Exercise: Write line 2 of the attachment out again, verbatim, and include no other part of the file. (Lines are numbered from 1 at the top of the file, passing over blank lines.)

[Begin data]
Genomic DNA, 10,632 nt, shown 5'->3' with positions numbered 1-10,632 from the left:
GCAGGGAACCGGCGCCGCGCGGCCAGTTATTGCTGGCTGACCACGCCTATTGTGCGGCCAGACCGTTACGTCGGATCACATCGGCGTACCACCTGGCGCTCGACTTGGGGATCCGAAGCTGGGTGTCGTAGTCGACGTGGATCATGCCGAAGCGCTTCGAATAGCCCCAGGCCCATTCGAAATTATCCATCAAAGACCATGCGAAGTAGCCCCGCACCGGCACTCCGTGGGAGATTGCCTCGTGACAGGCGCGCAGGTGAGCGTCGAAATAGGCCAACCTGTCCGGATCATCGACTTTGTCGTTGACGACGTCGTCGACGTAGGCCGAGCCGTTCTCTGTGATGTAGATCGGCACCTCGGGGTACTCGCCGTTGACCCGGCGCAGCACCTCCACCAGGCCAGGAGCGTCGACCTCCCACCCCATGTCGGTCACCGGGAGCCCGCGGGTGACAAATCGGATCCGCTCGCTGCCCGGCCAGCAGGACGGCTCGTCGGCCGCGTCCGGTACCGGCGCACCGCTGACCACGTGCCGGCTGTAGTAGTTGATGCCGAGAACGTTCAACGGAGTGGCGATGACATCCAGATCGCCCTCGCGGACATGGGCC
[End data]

GCAGGGAACCGGCGCCGCGCGGCCAGTTATTGCTGGCTGACCACGCCTATTGTGCGGCCAGACCGTTACGTCGGATCACATCGGCGTACCACCTGGCGCTCGACTTGGGGATCCGAAGCTGGGTGTCGTAGTCGACGTGGATCATGCCGAAGCGCTTCGAATAGCCCCAGGCCCATTCGAAATTATCCATCAAAGACCATGCGAAGTAGCCCCGCACCGGCACTCCGTGGGAGATTGCCTCGTGACAGGCGCGCAGGTGAGCGTCGAAATAGGCCAACCTGTCCGGATCATCGACTTTGTCGTTGACGACGTCGTCGACGTAGGCCGAGCCGTTCTCTGTGATGTAGATCGGCACCTCGGGGTACTCGCCGTTGACCCGGCGCAGCACCTCCACCAGGCCAGGAGCGTCGACCTCCCACCCCATGTCGGTCACCGGGAGCCCGCGGGTGACAAATCGGATCCGCTCGCTGCCCGGCCAGCAGGACGGCTCGTCGGCCGCGTCCGGTACCGGCGCACCGCTGACCACGTGCCGGCTGTAGTAGTTGATGCCGAGAACGTTCAACGGAGTGGCGATGACATCCAGATCGCCCTCGCGGACATGGGCC